Diplopia following microvascular decompression surgeries: illustrative cases

Michael Y. Zhao, Phillip H. Keys, Shahin Owji, Mohammad Pakravan, Chaow Charoenkijkajorn, Peter W. Mortensen, Andrew G. Lee

Research output: Contribution to journalArticlepeer-review


BACKGROUND Microvascular decompression is an effective treatment strategy for trigeminal neuralgia. However, there may be inadvertent complications involving adjacent cranial nerves during or months after the operation. This case lesson highlights the potential manifestations, both optical and nonneurologic (monocular) and binocular diplopia, after microvascular decompression in two patients. Neurosurgeons should recognize monocular versus binocular causes of diplopia after neurosurgical microvascular decompression. OBSERVATIONS The authors reported on two patients who presented with diplopia after microvascular decompression for trigeminal neuralgia. The first patient had binocular diplopia with a paradoxical head tilt potentially due to a contiguous trochlear nerve palsy. The second patient had monocular diplopia due to dry eye syndrome from trigeminal nerve dysfunction. However, within 2 years after their operations, both patients had resolution of their diplopia without additional surgical intervention. LESSONS Both monocular and binocular diplopia can be presenting symptoms of cranial neuropathies after microvascular decompression for trigeminal neuralgia. Most cases of postoperative diplopia (both monocular and binocular) resolve spontaneously over time without additional neurosurgical treatment.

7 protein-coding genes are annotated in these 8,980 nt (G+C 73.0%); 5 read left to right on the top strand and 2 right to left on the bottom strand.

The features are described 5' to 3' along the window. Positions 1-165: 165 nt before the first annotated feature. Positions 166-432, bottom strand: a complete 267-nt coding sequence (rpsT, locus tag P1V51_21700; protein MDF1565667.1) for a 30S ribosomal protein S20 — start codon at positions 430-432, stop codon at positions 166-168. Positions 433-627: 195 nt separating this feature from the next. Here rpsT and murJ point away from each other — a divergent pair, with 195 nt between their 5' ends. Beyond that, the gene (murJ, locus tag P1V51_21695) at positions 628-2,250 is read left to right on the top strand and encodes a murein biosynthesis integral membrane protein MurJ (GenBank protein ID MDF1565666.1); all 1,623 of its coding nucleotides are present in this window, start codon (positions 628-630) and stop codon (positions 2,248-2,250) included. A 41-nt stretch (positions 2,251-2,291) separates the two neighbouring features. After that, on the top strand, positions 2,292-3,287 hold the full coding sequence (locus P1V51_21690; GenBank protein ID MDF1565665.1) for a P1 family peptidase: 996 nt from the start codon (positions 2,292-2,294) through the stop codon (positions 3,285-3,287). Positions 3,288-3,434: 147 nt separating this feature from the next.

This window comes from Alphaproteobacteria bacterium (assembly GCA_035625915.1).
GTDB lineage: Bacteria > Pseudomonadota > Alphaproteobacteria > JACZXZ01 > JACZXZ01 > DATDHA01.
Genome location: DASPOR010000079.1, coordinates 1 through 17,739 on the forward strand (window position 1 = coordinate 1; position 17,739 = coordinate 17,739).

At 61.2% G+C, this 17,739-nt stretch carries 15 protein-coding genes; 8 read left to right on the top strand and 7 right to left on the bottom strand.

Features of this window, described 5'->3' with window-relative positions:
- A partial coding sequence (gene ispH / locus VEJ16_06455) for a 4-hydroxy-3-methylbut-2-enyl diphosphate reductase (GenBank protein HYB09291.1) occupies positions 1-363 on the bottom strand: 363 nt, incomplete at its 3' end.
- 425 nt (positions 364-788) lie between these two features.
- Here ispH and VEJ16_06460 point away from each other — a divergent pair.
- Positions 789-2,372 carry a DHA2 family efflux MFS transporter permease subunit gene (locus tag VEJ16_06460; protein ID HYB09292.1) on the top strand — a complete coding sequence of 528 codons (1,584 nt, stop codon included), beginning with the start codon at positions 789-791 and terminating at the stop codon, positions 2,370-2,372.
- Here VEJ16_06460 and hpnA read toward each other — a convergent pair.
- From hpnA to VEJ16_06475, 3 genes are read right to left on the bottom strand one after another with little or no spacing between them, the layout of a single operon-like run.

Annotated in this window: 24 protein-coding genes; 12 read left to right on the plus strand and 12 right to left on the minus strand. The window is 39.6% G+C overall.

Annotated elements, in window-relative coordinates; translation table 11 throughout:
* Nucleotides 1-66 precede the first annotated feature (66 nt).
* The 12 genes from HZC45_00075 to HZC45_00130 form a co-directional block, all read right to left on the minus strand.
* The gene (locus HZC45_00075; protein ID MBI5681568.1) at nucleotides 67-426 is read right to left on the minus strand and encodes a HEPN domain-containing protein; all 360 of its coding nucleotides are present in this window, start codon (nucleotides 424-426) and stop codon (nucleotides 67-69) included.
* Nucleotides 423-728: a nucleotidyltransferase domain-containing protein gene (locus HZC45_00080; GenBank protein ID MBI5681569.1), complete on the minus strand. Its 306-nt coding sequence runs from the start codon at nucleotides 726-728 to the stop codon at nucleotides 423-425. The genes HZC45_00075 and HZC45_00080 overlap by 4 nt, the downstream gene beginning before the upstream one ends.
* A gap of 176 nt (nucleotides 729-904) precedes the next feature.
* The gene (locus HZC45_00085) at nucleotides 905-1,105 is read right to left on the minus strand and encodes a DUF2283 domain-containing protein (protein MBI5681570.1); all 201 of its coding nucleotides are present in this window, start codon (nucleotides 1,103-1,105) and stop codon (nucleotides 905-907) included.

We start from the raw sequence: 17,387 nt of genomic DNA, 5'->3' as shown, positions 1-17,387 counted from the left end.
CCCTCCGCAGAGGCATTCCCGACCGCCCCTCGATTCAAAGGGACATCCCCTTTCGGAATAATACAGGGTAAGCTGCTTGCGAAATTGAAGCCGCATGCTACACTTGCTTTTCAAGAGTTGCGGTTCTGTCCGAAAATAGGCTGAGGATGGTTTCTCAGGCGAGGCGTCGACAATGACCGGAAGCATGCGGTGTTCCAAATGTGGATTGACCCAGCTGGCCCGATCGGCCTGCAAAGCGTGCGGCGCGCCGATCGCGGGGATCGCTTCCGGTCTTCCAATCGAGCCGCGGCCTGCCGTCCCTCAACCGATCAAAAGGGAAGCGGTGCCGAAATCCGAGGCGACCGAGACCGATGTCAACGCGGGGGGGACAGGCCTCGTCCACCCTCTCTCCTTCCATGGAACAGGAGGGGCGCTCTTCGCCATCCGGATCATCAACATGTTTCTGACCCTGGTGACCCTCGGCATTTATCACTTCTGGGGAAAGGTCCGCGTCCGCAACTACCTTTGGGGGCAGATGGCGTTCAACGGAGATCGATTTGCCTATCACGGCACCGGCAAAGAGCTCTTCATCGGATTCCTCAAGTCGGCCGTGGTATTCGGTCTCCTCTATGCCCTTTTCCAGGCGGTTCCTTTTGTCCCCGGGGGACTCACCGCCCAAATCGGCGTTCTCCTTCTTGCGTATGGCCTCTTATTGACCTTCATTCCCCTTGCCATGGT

Original languageEnglish (US)
Article numberCASE22109
JournalJournal of Neurosurgery: Case Lessons
Issue number19
StatePublished - May 2022
Externally publishedYes


  • binocular
  • diplopia
  • microvascular decompression
  • monocular
  • trigeminal neuralgia

ASJC Scopus subject areas

  • Clinical Neurology
  • Surgery


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